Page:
Mondaq (and its affiliate sites) do not sell or provide your details to third parties other than information providers. The reason we provide our information providers with this information is so that they can measure the response their articles are receiving and provide you with information about their products and services.

If you do not want us to provide your name and email address you may opt out by clicking here .

If you do not wish to receive any future announcements of products and services offered by Mondaq by clicking here .

Information Collection and Use

We require site users to register with Mondaq (and its affiliate sites) to view the free information on the site. We also collect information from our users at several different points on the websites: this is so that we can customise the sites according to individual usage, provide 'session-aware' functionality, and ensure that content is acquired and developed appropriately. This gives us an overall picture of our user profiles, which in turn shows to our Editorial Contributors the type of person they are reaching by posting articles on Mondaq (and its affiliate sites) – meaning more free content for registered users.

We are only able to provide the material on the Mondaq (and its affiliate sites) site free to site visitors because we can pass on information about the pages that users are viewing and the personal information users provide to us (e.g. email addresses) to reputable contributing firms such as law firms who author those pages. We do not sell or rent information to anyone else other than the authors of those pages, who may change from time to time. Should you wish us not to disclose your details to any of these parties, please tick the box above or tick the box marked "Opt out of Registration Information Disclosure" on the Your Profile page. We and our author organisations may only contact you via email or other means if you allow us to do so. Users can opt out of contact when they register on the site, or send an email to with “no disclosure” in the subject heading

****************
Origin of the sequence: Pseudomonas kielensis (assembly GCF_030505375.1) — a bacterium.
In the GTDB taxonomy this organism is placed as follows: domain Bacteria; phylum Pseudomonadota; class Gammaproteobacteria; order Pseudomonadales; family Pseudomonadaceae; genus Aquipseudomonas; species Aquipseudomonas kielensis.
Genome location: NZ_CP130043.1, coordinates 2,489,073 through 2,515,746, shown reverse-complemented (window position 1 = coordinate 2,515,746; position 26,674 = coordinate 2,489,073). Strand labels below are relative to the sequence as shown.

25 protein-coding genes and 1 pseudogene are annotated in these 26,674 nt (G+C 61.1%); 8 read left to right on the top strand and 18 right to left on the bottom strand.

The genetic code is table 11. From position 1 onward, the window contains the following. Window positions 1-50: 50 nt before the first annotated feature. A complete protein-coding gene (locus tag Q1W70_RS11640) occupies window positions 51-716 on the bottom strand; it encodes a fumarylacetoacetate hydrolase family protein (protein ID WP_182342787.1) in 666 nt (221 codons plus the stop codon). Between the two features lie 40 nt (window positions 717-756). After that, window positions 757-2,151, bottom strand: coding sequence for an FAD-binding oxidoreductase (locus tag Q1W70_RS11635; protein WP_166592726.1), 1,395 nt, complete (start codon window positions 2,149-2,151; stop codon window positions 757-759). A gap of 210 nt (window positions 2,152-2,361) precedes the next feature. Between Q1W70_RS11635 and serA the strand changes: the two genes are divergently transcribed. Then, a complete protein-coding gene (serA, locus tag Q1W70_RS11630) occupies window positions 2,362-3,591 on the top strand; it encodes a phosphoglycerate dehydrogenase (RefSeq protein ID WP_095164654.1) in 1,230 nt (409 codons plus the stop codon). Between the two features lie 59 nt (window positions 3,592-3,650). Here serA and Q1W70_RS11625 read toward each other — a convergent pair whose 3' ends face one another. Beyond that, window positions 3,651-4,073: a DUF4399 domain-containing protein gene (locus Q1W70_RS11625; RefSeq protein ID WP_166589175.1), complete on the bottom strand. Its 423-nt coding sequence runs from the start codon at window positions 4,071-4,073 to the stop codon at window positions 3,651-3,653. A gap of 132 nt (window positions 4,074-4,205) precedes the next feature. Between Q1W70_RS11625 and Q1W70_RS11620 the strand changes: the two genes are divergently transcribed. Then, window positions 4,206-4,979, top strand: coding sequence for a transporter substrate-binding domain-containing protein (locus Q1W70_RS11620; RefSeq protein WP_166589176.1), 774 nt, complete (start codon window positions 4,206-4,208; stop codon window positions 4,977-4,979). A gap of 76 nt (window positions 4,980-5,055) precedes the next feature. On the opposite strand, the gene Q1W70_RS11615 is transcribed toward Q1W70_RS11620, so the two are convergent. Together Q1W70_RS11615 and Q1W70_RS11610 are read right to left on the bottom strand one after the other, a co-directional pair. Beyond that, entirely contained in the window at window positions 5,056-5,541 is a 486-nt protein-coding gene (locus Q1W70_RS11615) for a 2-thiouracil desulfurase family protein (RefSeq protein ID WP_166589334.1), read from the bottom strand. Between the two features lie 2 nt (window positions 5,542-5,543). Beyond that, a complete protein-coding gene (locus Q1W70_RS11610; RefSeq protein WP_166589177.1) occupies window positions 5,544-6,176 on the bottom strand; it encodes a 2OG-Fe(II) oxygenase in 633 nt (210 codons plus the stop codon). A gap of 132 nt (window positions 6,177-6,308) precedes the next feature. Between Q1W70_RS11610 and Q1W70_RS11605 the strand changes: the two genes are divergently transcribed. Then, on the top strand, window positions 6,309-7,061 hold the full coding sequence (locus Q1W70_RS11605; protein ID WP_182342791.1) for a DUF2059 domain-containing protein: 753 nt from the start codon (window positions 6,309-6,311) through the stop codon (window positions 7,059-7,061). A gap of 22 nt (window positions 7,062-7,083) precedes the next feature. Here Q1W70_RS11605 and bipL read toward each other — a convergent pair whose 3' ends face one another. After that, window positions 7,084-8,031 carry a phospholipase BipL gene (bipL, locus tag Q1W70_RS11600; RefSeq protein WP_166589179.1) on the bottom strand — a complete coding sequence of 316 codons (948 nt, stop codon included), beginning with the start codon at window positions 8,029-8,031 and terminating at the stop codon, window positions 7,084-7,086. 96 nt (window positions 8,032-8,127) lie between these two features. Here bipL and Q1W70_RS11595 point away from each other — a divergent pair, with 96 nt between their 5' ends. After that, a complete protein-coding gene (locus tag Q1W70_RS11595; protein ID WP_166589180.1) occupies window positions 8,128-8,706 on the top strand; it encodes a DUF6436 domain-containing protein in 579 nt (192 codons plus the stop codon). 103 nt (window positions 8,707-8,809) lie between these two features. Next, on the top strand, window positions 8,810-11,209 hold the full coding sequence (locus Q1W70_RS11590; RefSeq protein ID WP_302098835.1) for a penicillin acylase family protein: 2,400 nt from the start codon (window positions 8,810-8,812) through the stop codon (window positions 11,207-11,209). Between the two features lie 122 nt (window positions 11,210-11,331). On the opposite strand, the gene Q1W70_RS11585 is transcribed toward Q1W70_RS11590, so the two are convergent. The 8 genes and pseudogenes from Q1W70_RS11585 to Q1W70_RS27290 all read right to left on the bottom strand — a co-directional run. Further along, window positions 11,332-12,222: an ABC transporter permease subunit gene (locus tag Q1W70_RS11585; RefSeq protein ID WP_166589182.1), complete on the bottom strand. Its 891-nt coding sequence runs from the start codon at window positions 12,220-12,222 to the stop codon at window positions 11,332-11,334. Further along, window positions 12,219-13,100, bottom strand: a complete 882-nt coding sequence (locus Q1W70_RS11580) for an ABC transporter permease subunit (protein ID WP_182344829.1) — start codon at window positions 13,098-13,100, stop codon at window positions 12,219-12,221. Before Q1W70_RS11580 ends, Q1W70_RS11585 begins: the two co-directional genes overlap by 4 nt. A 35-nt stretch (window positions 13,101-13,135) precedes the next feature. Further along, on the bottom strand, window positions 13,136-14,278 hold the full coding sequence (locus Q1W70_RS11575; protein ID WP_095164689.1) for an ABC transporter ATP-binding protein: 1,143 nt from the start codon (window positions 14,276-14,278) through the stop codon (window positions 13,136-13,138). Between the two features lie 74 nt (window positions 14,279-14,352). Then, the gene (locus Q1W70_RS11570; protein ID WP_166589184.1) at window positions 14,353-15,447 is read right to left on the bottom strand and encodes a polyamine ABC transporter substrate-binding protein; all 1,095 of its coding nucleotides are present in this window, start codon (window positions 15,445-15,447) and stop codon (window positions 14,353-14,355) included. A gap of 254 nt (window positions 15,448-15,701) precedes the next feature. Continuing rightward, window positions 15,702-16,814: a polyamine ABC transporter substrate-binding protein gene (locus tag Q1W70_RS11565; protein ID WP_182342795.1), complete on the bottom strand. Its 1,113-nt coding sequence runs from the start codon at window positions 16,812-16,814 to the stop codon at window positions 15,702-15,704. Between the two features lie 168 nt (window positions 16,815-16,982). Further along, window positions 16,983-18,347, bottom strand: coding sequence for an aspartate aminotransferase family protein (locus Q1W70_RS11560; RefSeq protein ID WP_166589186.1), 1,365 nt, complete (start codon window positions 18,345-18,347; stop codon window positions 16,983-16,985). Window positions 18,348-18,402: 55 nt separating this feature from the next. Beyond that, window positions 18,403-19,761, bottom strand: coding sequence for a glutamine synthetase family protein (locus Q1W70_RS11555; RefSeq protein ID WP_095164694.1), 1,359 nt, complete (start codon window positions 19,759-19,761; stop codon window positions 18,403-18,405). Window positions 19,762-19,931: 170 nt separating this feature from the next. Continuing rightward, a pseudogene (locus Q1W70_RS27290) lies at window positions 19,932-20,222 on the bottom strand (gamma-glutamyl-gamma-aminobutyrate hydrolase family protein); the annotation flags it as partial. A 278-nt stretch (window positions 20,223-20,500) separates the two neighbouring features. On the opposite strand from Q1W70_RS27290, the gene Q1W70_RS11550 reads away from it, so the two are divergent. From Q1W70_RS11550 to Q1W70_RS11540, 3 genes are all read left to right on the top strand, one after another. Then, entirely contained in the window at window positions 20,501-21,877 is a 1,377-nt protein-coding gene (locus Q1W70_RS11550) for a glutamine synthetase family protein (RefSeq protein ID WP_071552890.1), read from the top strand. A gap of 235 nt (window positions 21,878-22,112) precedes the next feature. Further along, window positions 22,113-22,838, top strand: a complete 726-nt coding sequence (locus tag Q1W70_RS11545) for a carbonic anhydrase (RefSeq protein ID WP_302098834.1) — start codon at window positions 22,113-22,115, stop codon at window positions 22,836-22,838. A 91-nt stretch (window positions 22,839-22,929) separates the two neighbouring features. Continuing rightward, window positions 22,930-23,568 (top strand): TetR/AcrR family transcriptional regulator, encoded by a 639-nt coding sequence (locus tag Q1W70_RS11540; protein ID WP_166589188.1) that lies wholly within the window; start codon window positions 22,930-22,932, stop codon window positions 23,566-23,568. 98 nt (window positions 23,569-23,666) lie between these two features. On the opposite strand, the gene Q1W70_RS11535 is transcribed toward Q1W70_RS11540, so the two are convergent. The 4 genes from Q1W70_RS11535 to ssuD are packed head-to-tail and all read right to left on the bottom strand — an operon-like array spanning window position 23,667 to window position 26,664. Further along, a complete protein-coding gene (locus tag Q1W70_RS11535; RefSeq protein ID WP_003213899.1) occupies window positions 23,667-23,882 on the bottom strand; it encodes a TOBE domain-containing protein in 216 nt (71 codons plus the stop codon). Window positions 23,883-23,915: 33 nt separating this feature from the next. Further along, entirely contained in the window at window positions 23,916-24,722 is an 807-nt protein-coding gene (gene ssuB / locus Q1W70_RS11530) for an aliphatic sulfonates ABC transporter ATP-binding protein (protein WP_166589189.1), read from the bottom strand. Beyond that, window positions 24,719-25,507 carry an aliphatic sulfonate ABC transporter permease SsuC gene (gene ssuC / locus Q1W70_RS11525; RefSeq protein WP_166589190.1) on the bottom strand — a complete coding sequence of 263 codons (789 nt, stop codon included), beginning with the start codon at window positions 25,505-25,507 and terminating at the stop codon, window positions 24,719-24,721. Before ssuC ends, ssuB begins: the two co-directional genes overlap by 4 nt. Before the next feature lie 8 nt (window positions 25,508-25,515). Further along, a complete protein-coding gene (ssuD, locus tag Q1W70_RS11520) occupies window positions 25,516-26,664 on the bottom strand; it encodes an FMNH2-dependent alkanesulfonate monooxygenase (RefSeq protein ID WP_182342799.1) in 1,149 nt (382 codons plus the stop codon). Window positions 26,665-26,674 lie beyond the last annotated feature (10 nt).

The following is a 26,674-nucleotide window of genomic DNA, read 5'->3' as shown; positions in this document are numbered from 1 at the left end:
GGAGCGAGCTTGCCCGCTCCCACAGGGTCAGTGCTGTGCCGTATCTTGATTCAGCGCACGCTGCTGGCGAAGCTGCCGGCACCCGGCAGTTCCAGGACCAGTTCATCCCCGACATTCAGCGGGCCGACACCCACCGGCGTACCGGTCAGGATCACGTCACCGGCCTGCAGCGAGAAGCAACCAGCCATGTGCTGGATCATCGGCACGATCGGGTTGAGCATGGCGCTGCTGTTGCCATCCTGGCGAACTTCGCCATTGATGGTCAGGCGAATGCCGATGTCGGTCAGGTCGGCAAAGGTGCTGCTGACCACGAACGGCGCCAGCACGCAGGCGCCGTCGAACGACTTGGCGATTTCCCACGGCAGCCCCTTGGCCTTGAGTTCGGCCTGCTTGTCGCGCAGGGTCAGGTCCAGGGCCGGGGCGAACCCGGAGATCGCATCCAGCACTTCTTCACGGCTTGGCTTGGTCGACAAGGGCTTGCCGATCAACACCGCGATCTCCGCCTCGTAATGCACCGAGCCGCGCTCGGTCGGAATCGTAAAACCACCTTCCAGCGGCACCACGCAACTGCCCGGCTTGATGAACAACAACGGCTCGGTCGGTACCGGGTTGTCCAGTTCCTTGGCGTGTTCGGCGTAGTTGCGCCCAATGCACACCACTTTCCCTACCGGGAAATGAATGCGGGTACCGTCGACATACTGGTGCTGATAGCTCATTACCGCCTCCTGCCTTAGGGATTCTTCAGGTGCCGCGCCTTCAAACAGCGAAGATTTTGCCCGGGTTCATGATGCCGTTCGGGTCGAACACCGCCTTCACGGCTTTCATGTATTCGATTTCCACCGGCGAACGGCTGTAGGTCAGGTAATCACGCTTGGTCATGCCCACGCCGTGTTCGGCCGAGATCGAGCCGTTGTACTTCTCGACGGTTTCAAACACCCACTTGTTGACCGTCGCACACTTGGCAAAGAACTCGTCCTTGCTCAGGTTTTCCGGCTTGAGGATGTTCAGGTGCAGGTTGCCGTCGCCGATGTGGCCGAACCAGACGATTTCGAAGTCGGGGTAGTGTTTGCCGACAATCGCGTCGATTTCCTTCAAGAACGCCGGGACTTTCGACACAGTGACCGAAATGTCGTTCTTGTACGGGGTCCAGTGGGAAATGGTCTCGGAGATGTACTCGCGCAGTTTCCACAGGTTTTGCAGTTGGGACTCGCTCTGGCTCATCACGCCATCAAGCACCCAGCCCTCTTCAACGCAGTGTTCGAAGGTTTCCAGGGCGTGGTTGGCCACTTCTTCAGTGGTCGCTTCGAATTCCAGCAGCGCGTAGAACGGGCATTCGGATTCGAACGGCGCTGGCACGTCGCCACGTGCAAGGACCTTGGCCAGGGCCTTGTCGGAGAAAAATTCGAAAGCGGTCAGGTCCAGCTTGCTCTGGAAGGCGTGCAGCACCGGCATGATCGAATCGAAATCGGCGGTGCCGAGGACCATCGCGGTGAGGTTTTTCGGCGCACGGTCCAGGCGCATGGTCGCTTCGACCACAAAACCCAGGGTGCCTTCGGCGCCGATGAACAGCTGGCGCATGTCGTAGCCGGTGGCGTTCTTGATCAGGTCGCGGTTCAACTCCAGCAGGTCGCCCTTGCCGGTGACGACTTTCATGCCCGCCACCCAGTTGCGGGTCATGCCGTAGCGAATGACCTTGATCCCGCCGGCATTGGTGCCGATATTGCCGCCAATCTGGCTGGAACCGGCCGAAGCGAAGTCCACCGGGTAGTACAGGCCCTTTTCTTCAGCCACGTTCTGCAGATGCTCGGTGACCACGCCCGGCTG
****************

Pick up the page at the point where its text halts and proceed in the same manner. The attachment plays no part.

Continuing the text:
Mondaq News Alerts

In order to receive Mondaq News Alerts, users have to complete a separate registration form. This is a personalised service where users choose regions and topics of interest and we send it only to those users who have requested it. Users can stop receiving these Alerts by going to the Mondaq News Alerts page and deselecting all interest areas. In the same way users can amend their personal preferences to add or remove subject areas.


A cookie is a small text file written to a user’s hard drive that contains an identifying user number. The cookies do not contain any personal information about users. We use the cookie so users do not have to log in every time they use the service and the cookie will automatically expire if you do not visit the Mondaq website (or its affiliate sites) for 12 months. We also use the cookie to personalise a user's experience of the site (for example to show information specific to a user's region). As the Mondaq sites are fully personalised and cookies are essential to its core technology the site will function unpredictably with browsers that do not support cookies - or where cookies are disabled (in these circumstances we advise you to attempt to locate the information you require elsewhere on the web). However if you are concerned about the presence of a Mondaq cookie on your machine you can also choose to expire the cookie immediately (remove it) by selecting the 'Log Off' menu option as the last thing you do when you use the site.